Background: The structure-specific ERCC1/XPF endonuclease complex that contains the ERCC1 and XPF subunits is implicated in the repair of two distinct types of lesions in DNA: nucleotide excision repair (NER) for ultraviolet-induced lesions and bulky chemical adducts; and recombination repair of the very genotoxic interstrand cross-links.
Results: Here, we present a detailed analysis of two types of mice with mutations in ERCC1, one in which the gene is 'knocked out', and one in which the encoded protein contains a seven amino-acid carboxy-terminal truncation. In addition to the previously reported symptoms of severe runting, abnormalities of liver nuclei and greatly reduced lifespan (which appeared less severe in the truncation mutant), both types of ERCC1-mutant mouse exhibited an absence of subcutaneous fat, early onset of ferritin deposition in the spleen, kidney malfunction, gross abnormalities of ploidy and cytoplasmic invaginations in nuclei of liver and kidney, and compromised NER and cross-link repair. We also found that heterozygosity for ERCC1 mutations did not appear to provide a selective advantage for chemically induced tumorigenesis. An important clue to the cause of the very severe ERCC1-mutant phenotypes is our finding that ERCC1-mutant cells undergo premature replicative senescence, unlike cells from mice with a defect only in NER.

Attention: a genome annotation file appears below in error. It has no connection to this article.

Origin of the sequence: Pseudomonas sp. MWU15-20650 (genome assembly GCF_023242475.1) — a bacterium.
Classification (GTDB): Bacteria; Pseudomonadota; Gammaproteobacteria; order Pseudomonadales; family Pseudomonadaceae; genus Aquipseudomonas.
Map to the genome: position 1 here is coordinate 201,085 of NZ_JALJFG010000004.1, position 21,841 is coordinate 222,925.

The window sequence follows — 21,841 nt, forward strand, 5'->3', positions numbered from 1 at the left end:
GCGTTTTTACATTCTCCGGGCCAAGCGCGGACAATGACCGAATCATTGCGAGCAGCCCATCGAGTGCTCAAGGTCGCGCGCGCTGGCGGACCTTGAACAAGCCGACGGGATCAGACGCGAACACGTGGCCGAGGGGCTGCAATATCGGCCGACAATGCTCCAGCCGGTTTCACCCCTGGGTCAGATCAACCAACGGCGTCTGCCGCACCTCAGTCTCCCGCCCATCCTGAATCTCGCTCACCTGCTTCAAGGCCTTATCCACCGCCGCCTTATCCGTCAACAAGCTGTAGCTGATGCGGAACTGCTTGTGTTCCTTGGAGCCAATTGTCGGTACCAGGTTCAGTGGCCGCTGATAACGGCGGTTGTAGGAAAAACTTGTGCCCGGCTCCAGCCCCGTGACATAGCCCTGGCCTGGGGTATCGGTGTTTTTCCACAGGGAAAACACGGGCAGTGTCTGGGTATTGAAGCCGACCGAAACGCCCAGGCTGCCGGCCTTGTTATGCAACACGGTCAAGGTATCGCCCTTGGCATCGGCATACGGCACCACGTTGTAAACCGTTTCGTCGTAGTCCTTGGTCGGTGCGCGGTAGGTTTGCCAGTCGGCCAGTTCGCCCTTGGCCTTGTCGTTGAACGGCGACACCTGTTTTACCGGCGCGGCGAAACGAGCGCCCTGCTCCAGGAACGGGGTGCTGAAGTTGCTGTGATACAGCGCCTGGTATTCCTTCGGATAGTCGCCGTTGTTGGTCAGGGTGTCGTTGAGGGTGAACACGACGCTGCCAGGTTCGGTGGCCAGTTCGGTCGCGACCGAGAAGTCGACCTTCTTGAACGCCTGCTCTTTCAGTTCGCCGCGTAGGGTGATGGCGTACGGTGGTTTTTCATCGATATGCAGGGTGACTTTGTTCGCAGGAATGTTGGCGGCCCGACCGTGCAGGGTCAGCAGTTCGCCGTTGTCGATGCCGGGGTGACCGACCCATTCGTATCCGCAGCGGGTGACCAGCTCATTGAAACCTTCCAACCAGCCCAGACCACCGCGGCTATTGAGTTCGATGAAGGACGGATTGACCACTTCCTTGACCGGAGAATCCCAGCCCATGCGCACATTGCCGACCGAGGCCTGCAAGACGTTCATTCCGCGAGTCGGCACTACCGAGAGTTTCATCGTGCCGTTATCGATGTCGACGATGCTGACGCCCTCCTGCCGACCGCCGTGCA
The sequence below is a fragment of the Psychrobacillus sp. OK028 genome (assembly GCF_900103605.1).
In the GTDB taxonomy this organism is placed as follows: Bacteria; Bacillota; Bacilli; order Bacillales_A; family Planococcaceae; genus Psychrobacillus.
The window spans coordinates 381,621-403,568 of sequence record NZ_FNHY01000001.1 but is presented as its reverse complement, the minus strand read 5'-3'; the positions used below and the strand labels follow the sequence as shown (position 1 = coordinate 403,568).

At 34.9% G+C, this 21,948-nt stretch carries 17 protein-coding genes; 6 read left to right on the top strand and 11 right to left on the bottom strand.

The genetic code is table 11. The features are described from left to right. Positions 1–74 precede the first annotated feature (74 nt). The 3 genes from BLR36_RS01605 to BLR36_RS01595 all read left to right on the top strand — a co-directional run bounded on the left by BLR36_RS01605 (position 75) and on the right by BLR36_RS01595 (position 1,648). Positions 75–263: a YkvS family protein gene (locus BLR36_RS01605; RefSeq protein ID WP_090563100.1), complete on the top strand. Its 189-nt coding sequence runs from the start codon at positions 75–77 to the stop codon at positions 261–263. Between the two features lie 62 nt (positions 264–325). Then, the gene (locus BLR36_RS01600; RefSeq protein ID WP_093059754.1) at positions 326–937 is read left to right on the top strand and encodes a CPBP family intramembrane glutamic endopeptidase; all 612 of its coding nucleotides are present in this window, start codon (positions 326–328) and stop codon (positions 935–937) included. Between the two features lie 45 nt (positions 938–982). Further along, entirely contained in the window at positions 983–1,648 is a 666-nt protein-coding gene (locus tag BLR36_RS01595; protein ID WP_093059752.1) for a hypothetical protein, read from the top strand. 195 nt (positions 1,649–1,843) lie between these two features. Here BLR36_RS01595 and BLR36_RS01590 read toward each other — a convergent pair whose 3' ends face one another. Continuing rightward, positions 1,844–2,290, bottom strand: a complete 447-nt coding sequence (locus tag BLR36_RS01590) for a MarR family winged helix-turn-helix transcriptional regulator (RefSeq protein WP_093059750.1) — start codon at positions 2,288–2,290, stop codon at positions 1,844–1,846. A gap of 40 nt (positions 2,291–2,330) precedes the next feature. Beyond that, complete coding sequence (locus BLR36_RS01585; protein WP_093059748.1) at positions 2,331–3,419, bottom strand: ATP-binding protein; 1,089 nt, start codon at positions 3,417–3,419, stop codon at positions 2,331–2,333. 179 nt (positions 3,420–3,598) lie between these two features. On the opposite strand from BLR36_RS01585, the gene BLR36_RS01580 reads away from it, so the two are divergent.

Conclusions: Our results strongly suggest that the accumulation in ERCC1-mutant mice of endogenously generated DNA interstrand cross-links, which are normally repaired by ERCC1-dependent recombination repair, underlies both the early onset of cell cycle arrest and polyploidy in the liver and kidney. Thus, our work provides an insight into the molecular basis of ageing and highlights the role of ERCC1 and interstrand DNA cross-links.